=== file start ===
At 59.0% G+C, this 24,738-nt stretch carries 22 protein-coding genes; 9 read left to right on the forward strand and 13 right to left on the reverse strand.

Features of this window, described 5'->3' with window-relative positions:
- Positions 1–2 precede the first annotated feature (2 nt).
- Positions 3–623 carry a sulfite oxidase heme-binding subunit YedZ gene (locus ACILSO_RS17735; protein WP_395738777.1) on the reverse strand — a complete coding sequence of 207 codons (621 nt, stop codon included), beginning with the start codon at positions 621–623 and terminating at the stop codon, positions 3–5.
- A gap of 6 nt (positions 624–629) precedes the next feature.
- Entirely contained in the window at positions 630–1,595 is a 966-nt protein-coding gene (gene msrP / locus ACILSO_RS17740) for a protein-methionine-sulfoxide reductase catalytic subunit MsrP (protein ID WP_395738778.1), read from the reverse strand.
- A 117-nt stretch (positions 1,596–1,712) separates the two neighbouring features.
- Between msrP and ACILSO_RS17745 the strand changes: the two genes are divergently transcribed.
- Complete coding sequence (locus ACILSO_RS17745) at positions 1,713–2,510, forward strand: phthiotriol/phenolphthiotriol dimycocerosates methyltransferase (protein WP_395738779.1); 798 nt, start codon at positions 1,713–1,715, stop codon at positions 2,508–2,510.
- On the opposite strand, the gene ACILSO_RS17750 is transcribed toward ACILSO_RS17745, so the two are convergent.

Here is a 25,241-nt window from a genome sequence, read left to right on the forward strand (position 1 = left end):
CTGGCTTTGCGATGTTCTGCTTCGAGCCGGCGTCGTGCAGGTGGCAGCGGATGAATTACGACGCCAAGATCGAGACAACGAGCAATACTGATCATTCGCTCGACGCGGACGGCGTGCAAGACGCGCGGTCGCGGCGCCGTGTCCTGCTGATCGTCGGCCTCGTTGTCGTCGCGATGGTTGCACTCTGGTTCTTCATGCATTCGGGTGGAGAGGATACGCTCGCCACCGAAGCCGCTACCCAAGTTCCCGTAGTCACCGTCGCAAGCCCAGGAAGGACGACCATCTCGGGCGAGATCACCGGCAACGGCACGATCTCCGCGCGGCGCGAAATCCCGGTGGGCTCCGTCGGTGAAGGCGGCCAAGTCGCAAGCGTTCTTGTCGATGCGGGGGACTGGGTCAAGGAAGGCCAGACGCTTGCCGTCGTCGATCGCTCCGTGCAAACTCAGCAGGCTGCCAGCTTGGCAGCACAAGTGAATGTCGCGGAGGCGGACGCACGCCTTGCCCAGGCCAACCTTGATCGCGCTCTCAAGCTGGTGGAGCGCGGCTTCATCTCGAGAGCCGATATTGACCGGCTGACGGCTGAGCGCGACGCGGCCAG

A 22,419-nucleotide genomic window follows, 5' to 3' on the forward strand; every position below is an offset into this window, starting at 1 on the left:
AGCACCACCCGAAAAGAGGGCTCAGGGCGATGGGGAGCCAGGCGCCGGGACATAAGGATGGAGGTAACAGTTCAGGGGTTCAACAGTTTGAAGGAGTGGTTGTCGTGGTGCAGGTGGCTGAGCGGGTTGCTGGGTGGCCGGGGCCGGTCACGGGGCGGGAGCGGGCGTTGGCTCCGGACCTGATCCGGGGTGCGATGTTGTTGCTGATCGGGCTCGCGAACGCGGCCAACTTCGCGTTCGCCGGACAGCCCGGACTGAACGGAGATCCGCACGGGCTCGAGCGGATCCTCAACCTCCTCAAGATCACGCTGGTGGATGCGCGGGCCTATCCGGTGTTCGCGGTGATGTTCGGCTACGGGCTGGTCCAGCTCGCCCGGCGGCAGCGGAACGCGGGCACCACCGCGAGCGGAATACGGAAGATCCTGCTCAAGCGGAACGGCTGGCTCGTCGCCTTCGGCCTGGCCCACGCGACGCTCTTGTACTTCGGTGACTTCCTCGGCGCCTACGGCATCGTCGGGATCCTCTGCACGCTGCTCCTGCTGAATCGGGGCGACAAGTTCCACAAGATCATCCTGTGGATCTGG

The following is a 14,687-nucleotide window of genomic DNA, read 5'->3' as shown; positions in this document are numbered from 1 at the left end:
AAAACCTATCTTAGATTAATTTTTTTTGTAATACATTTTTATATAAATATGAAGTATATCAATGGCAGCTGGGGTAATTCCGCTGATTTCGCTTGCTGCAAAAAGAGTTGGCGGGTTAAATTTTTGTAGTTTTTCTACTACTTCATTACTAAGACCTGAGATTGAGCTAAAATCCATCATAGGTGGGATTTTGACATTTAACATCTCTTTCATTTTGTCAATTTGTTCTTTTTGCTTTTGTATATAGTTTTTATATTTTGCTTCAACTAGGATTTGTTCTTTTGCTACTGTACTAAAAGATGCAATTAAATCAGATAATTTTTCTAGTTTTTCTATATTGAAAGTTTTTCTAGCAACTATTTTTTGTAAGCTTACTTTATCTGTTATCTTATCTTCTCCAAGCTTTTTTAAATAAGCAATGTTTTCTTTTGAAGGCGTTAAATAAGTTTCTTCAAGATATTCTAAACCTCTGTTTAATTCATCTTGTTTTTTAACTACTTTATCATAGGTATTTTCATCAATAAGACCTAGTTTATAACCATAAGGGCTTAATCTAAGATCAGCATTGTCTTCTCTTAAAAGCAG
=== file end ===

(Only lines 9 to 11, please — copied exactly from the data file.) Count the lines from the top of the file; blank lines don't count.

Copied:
- Complete coding sequence (locus ACILSO_RS17745) at positions 1,713–2,510, forward strand: phthiotriol/phenolphthiotriol dimycocerosates methyltransferase (protein WP_395738779.1); 798 nt, start codon at positions 1,713–1,715, stop codon at positions 2,508–2,510.
- On the opposite strand, the gene ACILSO_RS17750 is transcribed toward ACILSO_RS17745, so the two are convergent.

Here is a 25,241-nt window from a genome sequence, read left to right on the forward strand (position 1 = left end):